Jeremiah had foretold that this new covenant was going to be instituted in the future, but when it was, did the Jews accept it?

    “‘Look! There are days coming,’ is the utterance of Jehovah, ‘and I will conclude with the house of Israel and with the house of Judah a new covenant; not one like the covenant that I concluded with their forefathers in the day of my taking hold of their hand to bring them forth out of the land of Egypt, “which covenant of mine they themselves broke, although I myself had husbandly ownership of them,” is the utterance of Jehovah.’ ‘For this is the covenant that I shall conclude with the house of Israel after those days,’ is the utterance of Jehovah. ‘I will put my law within them, and in their heart I shall write it. And I will become their God, and they themselves will become my people.’” (Jeremiah 31:31-33)

    True to his word, all of the first members taken into that new covenant were Jewish. This law was an internal one. It was based on acceptance of Jesus as their savior and redeemer and a Bible trained conscience. One could not break a single command in the old law without violating the law of love.
     
  9. metis

    metis aged ecumenical anthropologist

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    But you are of this world whether you like it or even recognize it as it is virtually impossible to live and not be of this world.

    But defending one's self and other innocents is actually part of the Law as found in Torah that the scriptures say comes from God.

    They had no choice. The same was true why he doesn't appear to go along with the Zealots as the Romans were much more powerful, thus taking military action of any type would only cause major hardship, especially for the innocents.

    Then you've just defeated your own position. Either Jesus upheld the Law or he didn't.

    So, why did he have his apostles do this?

    Again you're avoiding the hard question, namely if God didn't allow for self-defense, then why are there numerous Laws that not only say one can defend themselves and others but also that one must in certain situations?
     
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  10. metis

    metis aged ecumenical anthropologist

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    Now you're on the right track, but then one should also realize that defending an innocent person from harm or death is very much "love" as well. To allow an innocent person to die when you could have prevented it simply is not "love".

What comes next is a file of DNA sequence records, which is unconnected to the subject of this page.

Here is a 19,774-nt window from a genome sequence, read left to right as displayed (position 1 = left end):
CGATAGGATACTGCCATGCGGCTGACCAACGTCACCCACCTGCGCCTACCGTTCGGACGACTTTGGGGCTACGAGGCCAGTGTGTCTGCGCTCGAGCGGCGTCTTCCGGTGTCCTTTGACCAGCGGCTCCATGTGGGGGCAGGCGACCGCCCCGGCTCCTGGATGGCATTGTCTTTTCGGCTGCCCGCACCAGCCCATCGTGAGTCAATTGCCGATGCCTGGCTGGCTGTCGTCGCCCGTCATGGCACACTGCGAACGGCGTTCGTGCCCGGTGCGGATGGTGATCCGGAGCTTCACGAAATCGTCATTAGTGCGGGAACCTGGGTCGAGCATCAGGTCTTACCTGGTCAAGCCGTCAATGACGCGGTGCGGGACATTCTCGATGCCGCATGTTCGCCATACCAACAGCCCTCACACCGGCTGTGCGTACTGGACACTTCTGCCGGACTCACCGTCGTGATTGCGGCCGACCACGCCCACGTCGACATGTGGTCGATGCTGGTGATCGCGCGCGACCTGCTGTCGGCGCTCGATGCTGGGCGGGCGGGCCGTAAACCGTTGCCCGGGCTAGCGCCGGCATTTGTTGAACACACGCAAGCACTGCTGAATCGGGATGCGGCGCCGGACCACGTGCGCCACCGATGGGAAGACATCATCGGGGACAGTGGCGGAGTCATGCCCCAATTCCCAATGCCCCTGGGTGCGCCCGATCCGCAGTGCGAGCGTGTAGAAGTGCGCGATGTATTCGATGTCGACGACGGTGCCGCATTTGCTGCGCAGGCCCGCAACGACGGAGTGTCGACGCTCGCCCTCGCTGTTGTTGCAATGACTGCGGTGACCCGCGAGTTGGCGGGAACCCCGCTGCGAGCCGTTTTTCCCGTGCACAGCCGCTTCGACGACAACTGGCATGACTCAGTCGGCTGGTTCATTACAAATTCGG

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  11. Phantasman

    Phantasman Well-Known Member

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    That's fine. No argument from me. I post written accounts of what forms my beliefs, nothing more. And I cite the acts of former historic accounts. To accept them or not is up to the reader, and it's their responsibility to seek out on their own or accept the viewpoints of others.

    That's the glory of the Son (through the Spirit) making you "free".

    Teaching orthodox theology is not teaching Christian theology, IMO. I clearly see a schism in the Christian belief system, as those like Marcion and Valentinus was as large as the emergence of the catholic ideology. For one side to use the power of (physical) Rome to eliminate the other side, is seen by me to follow the god of the flesh.

    Apostolic Succession uses the flesh to pass on the Spirit. I still believe that Jesus words "the flesh profits nothing" is true, while the priests depend on it for succession.

    I see no "freedom" in the belief, as it requires man to seek out flesh to receive Spirit.

    Believe as you like.
     
  12. metis

    metis aged ecumenical anthropologist

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    But that position really doesn't make sense because that involves working under an assumption that what was passed down by the apostles to their appointees was wrong and that somehow these other groups must be right. And how does that in any way negate what's written in the gospels and numerous letters that date back to the 1st century church? When the canon was chosen, the timing was one of the most important criterion.

    Life was not so nice back then, especially by today's standards. Religious wars were commonplace-- unfortunately.